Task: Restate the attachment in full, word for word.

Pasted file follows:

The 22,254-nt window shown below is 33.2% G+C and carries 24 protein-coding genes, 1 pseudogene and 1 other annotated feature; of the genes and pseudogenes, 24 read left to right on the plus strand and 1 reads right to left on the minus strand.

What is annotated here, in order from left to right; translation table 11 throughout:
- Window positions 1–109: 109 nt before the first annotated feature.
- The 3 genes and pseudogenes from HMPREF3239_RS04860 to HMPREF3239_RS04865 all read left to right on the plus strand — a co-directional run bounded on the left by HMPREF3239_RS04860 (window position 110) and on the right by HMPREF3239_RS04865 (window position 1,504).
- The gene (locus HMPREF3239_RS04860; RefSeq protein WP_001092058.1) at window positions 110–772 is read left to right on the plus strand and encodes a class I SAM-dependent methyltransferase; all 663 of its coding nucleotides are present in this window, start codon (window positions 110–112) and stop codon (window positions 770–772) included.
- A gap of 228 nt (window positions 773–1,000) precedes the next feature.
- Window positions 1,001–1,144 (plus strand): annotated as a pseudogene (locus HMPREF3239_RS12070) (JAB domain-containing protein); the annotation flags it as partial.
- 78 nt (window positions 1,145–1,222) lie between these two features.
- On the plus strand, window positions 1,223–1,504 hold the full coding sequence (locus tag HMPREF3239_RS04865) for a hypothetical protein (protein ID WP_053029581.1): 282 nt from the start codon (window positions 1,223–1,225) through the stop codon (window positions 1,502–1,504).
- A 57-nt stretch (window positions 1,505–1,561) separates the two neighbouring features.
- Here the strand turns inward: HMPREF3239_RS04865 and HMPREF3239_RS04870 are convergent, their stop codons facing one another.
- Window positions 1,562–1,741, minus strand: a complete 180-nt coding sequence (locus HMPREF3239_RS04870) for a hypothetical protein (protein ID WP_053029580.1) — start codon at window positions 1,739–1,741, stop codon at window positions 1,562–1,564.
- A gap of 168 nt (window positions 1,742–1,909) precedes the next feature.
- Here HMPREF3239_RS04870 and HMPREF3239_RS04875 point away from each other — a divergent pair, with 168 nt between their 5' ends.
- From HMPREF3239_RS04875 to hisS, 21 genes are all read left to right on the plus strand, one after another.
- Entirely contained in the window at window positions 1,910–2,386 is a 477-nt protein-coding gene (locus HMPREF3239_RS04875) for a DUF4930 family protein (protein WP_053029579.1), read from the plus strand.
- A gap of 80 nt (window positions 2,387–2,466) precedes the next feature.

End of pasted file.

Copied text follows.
The 22,254-nt window shown below is 33.2% G+C and carries 24 protein-coding genes, 1 pseudogene and 1 other annotated feature; of the genes and pseudogenes, 24 read left to right on the plus strand and 1 reads right to left on the minus strand.

What is annotated here, in order from left to right; translation table 11 throughout:
- Window positions 1–109: 109 nt before the first annotated feature.
- The 3 genes and pseudogenes from HMPREF3239_RS04860 to HMPREF3239_RS04865 all read left to right on the plus strand — a co-directional run bounded on the left by HMPREF3239_RS04860 (window position 110) and on the right by HMPREF3239_RS04865 (window position 1,504).
- The gene (locus HMPREF3239_RS04860; RefSeq protein WP_001092058.1) at window positions 110–772 is read left to right on the plus strand and encodes a class I SAM-dependent methyltransferase; all 663 of its coding nucleotides are present in this window, start codon (window positions 110–112) and stop codon (window positions 770–772) included.
- A gap of 228 nt (window positions 773–1,000) precedes the next feature.
- Window positions 1,001–1,144 (plus strand): annotated as a pseudogene (locus HMPREF3239_RS12070) (JAB domain-containing protein); the annotation flags it as partial.
- 78 nt (window positions 1,145–1,222) lie between these two features.
- On the plus strand, window positions 1,223–1,504 hold the full coding sequence (locus tag HMPREF3239_RS04865) for a hypothetical protein (protein ID WP_053029581.1): 282 nt from the start codon (window positions 1,223–1,225) through the stop codon (window positions 1,502–1,504).
- A 57-nt stretch (window positions 1,505–1,561) separates the two neighbouring features.
- Here the strand turns inward: HMPREF3239_RS04865 and HMPREF3239_RS04870 are convergent, their stop codons facing one another.
- Window positions 1,562–1,741, minus strand: a complete 180-nt coding sequence (locus HMPREF3239_RS04870) for a hypothetical protein (protein ID WP_053029580.1) — start codon at window positions 1,739–1,741, stop codon at window positions 1,562–1,564.
- A gap of 168 nt (window positions 1,742–1,909) precedes the next feature.
- Here HMPREF3239_RS04870 and HMPREF3239_RS04875 point away from each other — a divergent pair, with 168 nt between their 5' ends.
- From HMPREF3239_RS04875 to hisS, 21 genes are all read left to right on the plus strand, one after another.
- Entirely contained in the window at window positions 1,910–2,386 is a 477-nt protein-coding gene (locus HMPREF3239_RS04875) for a DUF4930 family protein (protein WP_053029579.1), read from the plus strand.
- A gap of 80 nt (window positions 2,387–2,466) precedes the next feature.